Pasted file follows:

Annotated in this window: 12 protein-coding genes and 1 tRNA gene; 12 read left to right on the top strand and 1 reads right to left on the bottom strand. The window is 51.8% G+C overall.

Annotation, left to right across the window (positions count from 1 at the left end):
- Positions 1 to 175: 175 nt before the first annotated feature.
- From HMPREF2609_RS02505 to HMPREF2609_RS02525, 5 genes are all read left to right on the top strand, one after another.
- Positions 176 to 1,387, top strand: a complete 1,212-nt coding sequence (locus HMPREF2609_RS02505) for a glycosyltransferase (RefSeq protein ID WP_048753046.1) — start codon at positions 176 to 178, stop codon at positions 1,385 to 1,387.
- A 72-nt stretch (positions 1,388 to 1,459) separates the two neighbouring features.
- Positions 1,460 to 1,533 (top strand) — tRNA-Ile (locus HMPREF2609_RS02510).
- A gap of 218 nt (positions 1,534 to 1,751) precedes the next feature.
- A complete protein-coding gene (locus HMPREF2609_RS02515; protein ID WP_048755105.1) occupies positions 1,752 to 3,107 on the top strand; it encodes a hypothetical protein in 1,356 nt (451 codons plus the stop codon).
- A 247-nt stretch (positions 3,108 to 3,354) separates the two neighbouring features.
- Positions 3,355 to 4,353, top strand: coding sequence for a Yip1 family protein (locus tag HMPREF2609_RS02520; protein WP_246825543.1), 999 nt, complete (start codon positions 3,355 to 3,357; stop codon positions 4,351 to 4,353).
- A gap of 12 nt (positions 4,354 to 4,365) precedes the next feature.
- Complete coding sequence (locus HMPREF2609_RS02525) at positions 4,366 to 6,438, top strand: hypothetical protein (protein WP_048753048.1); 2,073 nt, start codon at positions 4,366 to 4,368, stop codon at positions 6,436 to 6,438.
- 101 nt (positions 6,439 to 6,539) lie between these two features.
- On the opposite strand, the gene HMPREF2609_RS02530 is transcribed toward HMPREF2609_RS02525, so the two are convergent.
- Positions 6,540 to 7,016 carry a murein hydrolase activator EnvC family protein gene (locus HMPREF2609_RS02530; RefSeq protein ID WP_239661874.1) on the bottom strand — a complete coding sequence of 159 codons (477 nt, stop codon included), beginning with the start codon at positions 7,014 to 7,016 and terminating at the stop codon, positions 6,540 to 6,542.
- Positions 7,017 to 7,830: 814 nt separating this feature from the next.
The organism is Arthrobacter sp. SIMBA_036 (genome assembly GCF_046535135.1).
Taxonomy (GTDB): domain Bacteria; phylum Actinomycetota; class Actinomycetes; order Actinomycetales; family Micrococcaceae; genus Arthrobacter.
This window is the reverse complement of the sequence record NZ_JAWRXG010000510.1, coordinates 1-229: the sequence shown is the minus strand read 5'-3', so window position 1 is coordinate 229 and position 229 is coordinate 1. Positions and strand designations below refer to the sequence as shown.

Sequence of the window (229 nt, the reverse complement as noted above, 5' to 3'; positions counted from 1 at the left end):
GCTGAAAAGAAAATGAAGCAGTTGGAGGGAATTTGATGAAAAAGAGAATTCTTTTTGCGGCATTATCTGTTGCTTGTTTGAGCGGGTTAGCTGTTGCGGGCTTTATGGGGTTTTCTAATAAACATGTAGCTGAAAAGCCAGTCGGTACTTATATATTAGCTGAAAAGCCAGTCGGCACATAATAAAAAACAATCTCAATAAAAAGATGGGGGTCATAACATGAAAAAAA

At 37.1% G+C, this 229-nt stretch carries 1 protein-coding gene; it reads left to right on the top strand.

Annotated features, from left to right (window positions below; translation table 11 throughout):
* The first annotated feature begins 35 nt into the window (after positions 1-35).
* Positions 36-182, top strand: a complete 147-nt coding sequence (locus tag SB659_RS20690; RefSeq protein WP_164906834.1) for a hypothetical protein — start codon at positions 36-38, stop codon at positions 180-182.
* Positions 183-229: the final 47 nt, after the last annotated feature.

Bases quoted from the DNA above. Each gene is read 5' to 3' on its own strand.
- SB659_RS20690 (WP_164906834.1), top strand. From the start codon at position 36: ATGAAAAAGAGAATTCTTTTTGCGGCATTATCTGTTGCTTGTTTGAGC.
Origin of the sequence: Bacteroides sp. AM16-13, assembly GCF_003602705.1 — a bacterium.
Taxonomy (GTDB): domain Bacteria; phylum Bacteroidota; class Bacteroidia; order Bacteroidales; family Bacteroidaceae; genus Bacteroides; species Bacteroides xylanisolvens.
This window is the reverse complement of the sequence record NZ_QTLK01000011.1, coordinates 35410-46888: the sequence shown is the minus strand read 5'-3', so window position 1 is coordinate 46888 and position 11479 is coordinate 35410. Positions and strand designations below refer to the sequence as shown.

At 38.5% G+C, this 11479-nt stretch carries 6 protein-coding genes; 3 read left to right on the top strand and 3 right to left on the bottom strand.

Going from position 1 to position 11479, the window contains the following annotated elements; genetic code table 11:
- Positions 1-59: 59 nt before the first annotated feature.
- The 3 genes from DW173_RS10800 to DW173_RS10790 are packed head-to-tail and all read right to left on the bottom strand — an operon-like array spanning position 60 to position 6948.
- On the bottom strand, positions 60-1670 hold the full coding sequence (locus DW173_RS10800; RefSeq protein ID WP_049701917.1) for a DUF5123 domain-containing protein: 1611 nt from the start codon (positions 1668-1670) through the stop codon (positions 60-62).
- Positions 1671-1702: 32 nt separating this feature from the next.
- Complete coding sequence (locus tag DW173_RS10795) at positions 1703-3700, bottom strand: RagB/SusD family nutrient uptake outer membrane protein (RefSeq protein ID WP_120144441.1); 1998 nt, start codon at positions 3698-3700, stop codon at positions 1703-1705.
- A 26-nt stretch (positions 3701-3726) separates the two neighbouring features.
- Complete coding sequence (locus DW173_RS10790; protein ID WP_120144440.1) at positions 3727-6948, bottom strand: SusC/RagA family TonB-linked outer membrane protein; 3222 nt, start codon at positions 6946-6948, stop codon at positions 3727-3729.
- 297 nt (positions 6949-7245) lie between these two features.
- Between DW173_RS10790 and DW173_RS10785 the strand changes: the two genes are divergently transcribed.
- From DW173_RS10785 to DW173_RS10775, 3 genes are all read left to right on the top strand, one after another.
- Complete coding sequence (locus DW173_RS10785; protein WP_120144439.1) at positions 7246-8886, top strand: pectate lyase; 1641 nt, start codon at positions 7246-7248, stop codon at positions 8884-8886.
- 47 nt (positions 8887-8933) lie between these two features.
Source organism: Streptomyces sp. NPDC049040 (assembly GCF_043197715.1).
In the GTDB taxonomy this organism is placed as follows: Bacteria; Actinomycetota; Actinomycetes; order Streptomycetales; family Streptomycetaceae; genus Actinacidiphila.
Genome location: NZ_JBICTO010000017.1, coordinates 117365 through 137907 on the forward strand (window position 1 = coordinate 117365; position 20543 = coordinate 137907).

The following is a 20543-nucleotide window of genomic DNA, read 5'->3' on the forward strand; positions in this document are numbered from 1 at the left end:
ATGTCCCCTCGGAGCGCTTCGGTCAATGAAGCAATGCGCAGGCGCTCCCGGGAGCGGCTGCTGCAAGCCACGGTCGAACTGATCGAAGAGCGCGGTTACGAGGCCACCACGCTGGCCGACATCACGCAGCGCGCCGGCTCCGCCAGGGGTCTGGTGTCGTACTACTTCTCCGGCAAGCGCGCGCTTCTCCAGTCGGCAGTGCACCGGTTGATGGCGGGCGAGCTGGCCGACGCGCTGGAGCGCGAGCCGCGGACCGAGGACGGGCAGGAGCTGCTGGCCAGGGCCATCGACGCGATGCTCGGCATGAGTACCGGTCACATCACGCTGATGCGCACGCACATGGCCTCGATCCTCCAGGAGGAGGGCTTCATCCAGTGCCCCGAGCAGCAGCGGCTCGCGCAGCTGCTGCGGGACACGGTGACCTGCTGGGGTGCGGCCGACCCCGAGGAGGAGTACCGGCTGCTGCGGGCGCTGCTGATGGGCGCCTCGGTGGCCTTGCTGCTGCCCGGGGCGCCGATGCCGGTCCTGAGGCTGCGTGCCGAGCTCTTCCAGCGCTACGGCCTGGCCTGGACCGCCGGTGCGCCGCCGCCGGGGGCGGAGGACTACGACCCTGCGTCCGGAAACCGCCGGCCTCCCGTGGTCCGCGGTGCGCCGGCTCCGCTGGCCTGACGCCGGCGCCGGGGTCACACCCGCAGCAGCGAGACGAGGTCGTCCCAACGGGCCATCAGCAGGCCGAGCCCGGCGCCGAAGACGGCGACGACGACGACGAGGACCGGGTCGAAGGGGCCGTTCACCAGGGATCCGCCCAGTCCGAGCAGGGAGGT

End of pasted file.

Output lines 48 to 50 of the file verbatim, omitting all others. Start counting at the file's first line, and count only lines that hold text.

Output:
In the GTDB taxonomy this organism is placed as follows: Bacteria; Actinomycetota; Actinomycetes; order Streptomycetales; family Streptomycetaceae; genus Actinacidiphila.
Genome location: NZ_JBICTO010000017.1, coordinates 117365 through 137907 on the forward strand (window position 1 = coordinate 117365; position 20543 = coordinate 137907).

The following is a 20543-nucleotide window of genomic DNA, read 5'->3' on the forward strand; positions in this document are numbered from 1 at the left end: